This law defines the urban regeneration as "the coordinated set of urban-building interventions and social initiatives that can include replacement, re-use, redevelopment of the built environment and reorganization of the urban landscape by mean of recovery of degraded, underused or abandoned areas, as well as through the creation and management of infrastructure, green spaces and services […] with a horizon towards sustainability and environmental and social resilience, technological innovation and increasing biodiversity" (Art 2. L.R.18/2019).

The same law introduces some rewards reserved to whom builds for social purposes. Moreover, these rewards are also reserved for those who carry on some particular implementation models. For instance, you can increase the volume of your building whenever "integrated safety systems and construction site risk management processes are applied; methods that are based on traceability and control activities, with particular reference to soil movement and waste traceability, based on advanced technologies", the increase in the building index is recognized in the art. 3 and these rewards are also given when technologies as geolocation, video surveillance and perimeter protection are implemented in order to prevent the "risk of crime

In Rio de Janeiro, the Porto Maravilha [pt] is a large-scale urban waterfront revitalization project, which covers a centrally located five million square meter area. The project aims to redevelop the port area, increasing the city center attractiveness as a whole and enhancing the city's competitiveness in the global economy. The urban renovation involves 700 km of public networks for water supply, sanitation, drainage, electricity, gas and telecom; 5 km of tunnels; 70 km of roads; 650 km2 of sidewalks; 17 km of bike path; 15.000 trees; and 3 plants for sanitation treatment.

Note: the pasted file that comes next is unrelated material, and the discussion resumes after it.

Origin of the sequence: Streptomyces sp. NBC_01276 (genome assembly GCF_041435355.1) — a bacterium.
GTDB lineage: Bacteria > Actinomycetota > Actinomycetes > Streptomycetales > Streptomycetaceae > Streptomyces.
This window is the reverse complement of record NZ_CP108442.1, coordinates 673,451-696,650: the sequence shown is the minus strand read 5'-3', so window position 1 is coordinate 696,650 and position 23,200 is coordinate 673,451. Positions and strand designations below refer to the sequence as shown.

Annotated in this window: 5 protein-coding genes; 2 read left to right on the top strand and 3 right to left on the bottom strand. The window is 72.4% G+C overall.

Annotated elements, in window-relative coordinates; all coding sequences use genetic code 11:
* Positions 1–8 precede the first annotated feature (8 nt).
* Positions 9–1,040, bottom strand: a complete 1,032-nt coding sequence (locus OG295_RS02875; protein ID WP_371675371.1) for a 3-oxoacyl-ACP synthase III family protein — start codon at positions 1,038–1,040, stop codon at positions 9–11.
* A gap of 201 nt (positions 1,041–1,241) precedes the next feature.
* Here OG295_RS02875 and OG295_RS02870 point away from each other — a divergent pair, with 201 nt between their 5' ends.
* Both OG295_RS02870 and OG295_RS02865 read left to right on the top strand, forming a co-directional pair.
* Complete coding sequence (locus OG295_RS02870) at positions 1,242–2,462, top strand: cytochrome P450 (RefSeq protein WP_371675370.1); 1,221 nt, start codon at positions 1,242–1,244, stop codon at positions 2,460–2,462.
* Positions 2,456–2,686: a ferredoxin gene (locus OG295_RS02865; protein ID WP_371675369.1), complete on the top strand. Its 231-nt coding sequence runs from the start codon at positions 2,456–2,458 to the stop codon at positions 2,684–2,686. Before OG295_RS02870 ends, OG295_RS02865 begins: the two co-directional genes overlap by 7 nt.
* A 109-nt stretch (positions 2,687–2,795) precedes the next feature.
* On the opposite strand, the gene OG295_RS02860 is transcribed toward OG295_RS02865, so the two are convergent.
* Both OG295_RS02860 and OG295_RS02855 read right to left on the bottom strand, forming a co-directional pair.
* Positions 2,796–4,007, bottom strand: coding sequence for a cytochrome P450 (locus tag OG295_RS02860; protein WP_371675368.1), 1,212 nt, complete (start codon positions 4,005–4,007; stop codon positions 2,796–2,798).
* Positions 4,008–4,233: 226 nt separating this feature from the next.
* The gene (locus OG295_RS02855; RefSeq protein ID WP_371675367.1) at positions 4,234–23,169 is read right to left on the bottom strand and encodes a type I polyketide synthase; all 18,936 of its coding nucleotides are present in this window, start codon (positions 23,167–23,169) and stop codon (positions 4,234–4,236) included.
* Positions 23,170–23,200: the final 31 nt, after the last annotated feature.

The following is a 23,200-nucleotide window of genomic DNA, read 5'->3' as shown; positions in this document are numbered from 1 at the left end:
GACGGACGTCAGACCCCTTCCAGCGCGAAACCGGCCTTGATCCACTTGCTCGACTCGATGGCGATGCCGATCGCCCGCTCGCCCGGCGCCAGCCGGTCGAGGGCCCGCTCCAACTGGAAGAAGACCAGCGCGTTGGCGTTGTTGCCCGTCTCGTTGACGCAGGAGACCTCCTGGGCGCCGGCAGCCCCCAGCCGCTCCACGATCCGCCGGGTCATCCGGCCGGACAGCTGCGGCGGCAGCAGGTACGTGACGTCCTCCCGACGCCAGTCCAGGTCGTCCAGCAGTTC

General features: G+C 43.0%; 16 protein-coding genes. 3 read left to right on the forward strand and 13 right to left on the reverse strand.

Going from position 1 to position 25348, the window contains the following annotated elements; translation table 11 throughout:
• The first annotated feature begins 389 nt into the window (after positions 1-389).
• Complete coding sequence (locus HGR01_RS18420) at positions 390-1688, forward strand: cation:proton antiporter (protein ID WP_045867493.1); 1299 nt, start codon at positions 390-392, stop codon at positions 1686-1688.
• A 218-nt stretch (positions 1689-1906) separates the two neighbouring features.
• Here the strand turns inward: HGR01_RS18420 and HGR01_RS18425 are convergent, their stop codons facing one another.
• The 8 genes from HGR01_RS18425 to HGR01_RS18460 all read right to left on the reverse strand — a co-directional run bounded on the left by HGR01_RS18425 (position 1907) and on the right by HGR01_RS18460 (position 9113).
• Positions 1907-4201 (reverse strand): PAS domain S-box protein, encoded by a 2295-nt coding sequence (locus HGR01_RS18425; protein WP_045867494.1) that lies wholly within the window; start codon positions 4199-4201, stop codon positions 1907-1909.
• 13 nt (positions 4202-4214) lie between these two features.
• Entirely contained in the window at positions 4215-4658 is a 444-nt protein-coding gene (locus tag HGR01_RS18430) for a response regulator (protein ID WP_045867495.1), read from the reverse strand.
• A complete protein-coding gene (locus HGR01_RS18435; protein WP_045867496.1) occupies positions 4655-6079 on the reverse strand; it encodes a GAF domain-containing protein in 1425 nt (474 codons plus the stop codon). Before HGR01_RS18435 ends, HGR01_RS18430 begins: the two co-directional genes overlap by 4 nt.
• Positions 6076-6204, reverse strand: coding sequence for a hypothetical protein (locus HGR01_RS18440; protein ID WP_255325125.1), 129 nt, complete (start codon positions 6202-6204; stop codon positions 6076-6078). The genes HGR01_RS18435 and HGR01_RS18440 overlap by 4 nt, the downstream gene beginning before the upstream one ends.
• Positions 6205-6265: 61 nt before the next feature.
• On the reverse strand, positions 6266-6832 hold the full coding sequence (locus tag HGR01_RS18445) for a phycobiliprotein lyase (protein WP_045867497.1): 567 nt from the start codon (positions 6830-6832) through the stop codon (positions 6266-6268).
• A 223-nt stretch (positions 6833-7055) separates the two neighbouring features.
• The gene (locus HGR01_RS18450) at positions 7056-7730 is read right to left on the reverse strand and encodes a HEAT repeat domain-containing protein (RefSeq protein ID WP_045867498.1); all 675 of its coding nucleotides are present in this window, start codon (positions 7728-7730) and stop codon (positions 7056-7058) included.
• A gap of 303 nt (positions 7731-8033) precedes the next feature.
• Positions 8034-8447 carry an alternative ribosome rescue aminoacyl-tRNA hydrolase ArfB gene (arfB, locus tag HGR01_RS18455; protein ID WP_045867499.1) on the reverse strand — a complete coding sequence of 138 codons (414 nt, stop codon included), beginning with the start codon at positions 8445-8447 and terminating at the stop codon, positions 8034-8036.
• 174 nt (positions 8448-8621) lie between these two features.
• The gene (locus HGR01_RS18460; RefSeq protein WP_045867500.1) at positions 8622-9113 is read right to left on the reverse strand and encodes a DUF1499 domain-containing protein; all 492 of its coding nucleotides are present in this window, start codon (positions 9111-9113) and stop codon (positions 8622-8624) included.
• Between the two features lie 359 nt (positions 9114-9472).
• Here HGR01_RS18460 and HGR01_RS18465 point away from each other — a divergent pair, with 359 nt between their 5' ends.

Italy

In Italy, the concept of urban renewal had been having the classical meaning of "recovery", "re-use", and also "redevelopment" for many years. It has not been long time that this meaning has changed, or has begun to change, towards the Anglo-Saxo model taking in account the idea of an action that "determines an increase of economic, cultural, social values in an existing urban or territorial context."[5]

For instance, we can mention the regional law of 29 July 2008, nr. 21, of the Puglia Region, "Norms for urban regeneration", which states: «By this law, the Puglia Region promotes the regeneration of parts of cities and urban systems in coherence wi